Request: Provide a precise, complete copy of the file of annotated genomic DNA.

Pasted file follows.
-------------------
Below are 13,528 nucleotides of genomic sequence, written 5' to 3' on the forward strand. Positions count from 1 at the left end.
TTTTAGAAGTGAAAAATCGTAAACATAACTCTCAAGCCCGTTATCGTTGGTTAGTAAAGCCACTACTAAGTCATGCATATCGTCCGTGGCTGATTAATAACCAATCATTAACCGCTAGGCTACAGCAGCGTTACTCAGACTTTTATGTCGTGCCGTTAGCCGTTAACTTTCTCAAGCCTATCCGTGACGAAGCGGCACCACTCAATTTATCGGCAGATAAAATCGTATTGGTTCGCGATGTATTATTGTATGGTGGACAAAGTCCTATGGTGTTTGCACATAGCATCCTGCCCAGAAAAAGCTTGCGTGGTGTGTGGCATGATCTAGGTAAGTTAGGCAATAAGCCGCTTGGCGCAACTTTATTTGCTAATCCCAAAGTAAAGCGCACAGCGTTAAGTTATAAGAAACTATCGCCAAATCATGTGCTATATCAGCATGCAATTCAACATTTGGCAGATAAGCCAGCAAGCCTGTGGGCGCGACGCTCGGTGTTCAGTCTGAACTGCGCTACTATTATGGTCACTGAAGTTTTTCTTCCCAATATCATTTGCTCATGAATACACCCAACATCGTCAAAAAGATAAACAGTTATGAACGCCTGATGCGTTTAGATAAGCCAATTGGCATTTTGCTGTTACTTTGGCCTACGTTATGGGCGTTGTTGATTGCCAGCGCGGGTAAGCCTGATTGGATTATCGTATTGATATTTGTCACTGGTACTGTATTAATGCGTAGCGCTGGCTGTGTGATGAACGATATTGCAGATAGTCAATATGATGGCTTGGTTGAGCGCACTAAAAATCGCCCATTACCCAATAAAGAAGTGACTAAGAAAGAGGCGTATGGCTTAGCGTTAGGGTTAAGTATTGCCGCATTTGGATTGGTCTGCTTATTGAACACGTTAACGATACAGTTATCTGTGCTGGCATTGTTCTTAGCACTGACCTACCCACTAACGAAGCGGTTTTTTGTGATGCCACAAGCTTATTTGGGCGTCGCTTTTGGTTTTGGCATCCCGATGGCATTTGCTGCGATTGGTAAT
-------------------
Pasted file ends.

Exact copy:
Below are 13,528 nucleotides of genomic sequence, written 5' to 3' on the forward strand. Positions count from 1 at the left end.
TTTTAGAAGTGAAAAATCGTAAACATAACTCTCAAGCCCGTTATCGTTGGTTAGTAAAGCCACTACTAAGTCATGCATATCGTCCGTGGCTGATTAATAACCAATCATTAACCGCTAGGCTACAGCAGCGTTACTCAGACTTTTATGTCGTGCCGTTAGCCGTTAACTTTCTCAAGCCTATCCGTGACGAAGCGGCACCACTCAATTTATCGGCAGATAAAATCGTATTGGTTCGCGATGTATTATTGTATGGTGGACAAAGTCCTATGGTGTTTGCACATAGCATCCTGCCCAGAAAAAGCTTGCGTGGTGTGTGGCATGATCTAGGTAAGTTAGGCAATAAGCCGCTTGGCGCAACTTTATTTGCTAATCCCAAAGTAAAGCGCACAGCGTTAAGTTATAAGAAACTATCGCCAAATCATGTGCTATATCAGCATGCAATTCAACATTTGGCAGATAAGCCAGCAAGCCTGTGGGCGCGACGCTCGGTGTTCAGTCTGAACTGCGCTACTATTATGGTCACTGAAGTTTTTCTTCCCAATATCATTTGCTCATGAATACACCCAACATCGTCAAAAAGATAAACAGTTATGAACGCCTGATGCGTTTAGATAAGCCAATTGGCATTTTGCTGTTACTTTGGCCTACGTTATGGGCGTTGTTGATTGCCAGCGCGGGTAAGCCTGATTGGATTATCGTATTGATATTTGTCACTGGTACTGTATTAATGCGTAGCGCTGGCTGTGTGATGAACGATATTGCAGATAGTCAATATGATGGCTTGGTTGAGCGCACTAAAAATCGCCCATTACCCAATAAAGAAGTGACTAAGAAAGAGGCGTATGGCTTAGCGTTAGGGTTAAGTATTGCCGCATTTGGATTGGTCTGCTTATTGAACACGTTAACGATACAGTTATCTGTGCTGGCATTGTTCTTAGCACTGACCTACCCACTAACGAAGCGGTTTTTTGTGATGCCACAAGCTTATTTGGGCGTCGCTTTTGGTTTTGGCATCCCGATGGCATTTGCTGCGATTGGTAAT